screenshotI knew I was in for a treat when I saw that awesome illustration of Rambo on the title screen, and sure enough, Rambo: First Blood Part 2 proved to be the real deal. Both the graphics and gameplay are simply outstanding. The screen scrolls vertically as Rambo forges his way through ever-changing jungle environments while facing endless bad guys armed with guns, grenades, and even flame-throwers (which look like thermometers). Equipped with unlimited bullets and a limited stash of exploding "arrow-bombs", your survival depends on a combination of sharp shooting and evasive maneuvering. Enemy bullets are big and slow, so you can't say you didn't see them coming! Your shots have slightly longer range, and that can be enhanced with power-ups (hold onto that "L" power-up like grim death!). Ironically, when you blow up a villager's hut, he rewards you with a fresh stash of arrows! It's fun to watch enemies wade through waist-deep mud, and even more fun to see them keel over when shot. There's an occasional tank to spice things up, and at the end of each stage you must penetrate a well-fortified enemy fortress. Near the conclusion of the game there's an exciting "street stage" with exploding cars and cops on motorcycles. Rambo's two-player simultaneous mode makes it fun to play with a buddy, allowing you to share a fixed number of continues. With its superb visuals and challenging (but fair) gameplay, Rambo is a standout shooter for the Master System. © Copyright 2009 The Video Game Critic.

1 or 2 players 


Rampage
Grade: D+
Publisher: Activision (1986)
Reviewed: 2006/8/21

screenshotI've reviewed this game on so many systems that I'm starting to feel like a broken record. I've never been a big Rampage fan, but I will admit that its premise is awesome. As a kid I always loved watching those cheesy Ultraman shows and Godzilla movies on Saturday afternoons. In the same spirit, Rampage places you in control of a giant ape, wolf, or lizard, wreaking havoc on various city skylines. Two people can play at once, which is always a nice feature. While dismantling buildings you'll have to contend with pesky tanks, helicopters, and snipers in windows. Rampage should be a blast to play, but poor controls and repetitive action really minimize the fun factor. You'll spend much of the time grappling with the poor controls. It's really tricky to climb up the sides the buildings; you'll need to line up your monster almost perfectly to get any traction. Since you can't damage a building until you climb on it, there's no way to touch the first floor, which really stinks. Despite the lousy controls, Rampage is awfully easy, and the games seem to last forever. Since all the stages look and play pretty much the same, the game probably won't hold your interest. I will give Rampage credit for its graphics. This looks like something straight out of the arcade! There are a lot of funny animations and you can even make out the tiny people. A catchy tune loops in the background, but like the game itself, it wears thin. In my opinion Rampage is a brilliantly conceived but poorly executed title. © Copyright 2006 The Video Game Critic.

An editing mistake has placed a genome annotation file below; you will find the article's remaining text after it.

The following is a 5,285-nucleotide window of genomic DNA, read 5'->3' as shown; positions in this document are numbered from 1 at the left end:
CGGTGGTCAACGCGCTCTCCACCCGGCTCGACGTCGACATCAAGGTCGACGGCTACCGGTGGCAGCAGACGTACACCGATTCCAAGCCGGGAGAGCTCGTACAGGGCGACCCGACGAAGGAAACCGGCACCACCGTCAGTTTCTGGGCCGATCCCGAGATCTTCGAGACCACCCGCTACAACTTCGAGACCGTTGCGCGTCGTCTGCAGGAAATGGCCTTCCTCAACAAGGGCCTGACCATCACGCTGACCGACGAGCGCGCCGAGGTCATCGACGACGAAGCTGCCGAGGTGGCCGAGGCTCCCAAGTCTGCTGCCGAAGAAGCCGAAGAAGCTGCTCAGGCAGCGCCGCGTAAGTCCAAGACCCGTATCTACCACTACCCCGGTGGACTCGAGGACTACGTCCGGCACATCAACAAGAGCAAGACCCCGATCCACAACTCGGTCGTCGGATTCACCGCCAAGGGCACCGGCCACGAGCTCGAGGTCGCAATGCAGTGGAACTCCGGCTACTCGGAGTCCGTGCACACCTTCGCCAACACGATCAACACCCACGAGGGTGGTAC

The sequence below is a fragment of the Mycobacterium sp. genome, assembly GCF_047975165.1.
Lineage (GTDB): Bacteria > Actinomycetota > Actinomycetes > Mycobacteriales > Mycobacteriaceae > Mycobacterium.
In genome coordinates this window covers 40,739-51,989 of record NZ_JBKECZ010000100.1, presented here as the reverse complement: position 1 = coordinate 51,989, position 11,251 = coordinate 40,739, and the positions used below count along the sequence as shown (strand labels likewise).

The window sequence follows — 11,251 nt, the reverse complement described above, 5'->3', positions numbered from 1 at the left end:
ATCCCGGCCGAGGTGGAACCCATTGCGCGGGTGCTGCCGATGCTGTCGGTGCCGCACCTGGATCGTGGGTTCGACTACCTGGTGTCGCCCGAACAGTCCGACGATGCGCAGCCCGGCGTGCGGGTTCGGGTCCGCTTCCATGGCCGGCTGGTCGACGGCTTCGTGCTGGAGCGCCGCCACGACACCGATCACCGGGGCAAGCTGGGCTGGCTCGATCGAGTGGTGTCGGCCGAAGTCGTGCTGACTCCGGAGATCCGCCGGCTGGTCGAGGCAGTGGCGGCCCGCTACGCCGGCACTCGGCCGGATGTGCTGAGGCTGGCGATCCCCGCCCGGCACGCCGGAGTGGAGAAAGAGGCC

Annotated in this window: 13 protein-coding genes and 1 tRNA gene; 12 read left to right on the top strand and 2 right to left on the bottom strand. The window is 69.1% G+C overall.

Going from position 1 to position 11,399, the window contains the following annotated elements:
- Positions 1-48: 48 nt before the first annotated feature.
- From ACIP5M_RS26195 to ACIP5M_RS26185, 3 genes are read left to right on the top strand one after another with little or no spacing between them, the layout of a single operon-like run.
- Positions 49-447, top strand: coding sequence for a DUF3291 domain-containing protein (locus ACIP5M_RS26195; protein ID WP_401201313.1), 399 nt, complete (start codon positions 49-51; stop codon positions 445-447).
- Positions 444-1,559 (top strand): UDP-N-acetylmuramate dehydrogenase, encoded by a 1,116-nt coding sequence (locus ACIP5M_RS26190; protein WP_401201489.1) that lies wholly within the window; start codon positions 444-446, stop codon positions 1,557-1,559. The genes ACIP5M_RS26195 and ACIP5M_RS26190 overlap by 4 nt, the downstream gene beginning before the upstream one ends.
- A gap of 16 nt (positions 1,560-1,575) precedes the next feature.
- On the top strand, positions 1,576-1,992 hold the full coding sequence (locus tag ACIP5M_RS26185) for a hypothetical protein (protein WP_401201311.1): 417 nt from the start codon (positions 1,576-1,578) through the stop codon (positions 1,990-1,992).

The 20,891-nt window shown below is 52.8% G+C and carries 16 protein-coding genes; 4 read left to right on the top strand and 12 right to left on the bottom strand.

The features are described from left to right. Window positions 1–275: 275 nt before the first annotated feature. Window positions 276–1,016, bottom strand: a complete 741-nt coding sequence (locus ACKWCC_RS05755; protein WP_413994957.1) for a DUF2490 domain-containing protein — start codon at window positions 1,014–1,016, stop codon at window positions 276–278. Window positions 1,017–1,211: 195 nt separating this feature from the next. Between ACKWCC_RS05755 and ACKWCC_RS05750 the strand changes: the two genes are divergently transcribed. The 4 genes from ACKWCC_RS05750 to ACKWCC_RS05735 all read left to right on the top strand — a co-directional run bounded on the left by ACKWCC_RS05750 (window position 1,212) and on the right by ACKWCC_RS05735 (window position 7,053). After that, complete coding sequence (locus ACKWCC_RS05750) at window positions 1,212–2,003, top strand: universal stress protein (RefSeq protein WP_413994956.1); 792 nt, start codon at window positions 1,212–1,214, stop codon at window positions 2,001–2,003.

1 or 2 players 


Rastan
Grade: A
Publisher: Sega (1988)
Reviewed: 2002/2/17

screenshotThis game is similar to Legendary Axe for the Turbografx-16, but I like Rastan better. The main character is a Conan look-alike who must hack his way through hordes of mythical creatures. The characters aren't very large, but the artwork and use of color is impressive. The monsters look great, and each meet their demise in a brief splash of blood. Rastan is so easy to control that even the platform jumping seems simple. And there are some cool moves, the best of which allows Rastan to strike DOWN during a jump - a move that comes in very handy. There are a lot of ropes to climb and vines to swing on, and he can still use his weapon while hanging on them. With a nice variety of weapons and power-ups, this is a game that will keep you coming back for more. © Copyright 2002 The Video Game Critic.

1 player 


Reggie Jackson Baseball
Grade: B
Publisher: Sega (1988)
Reviewed: 2004/4/18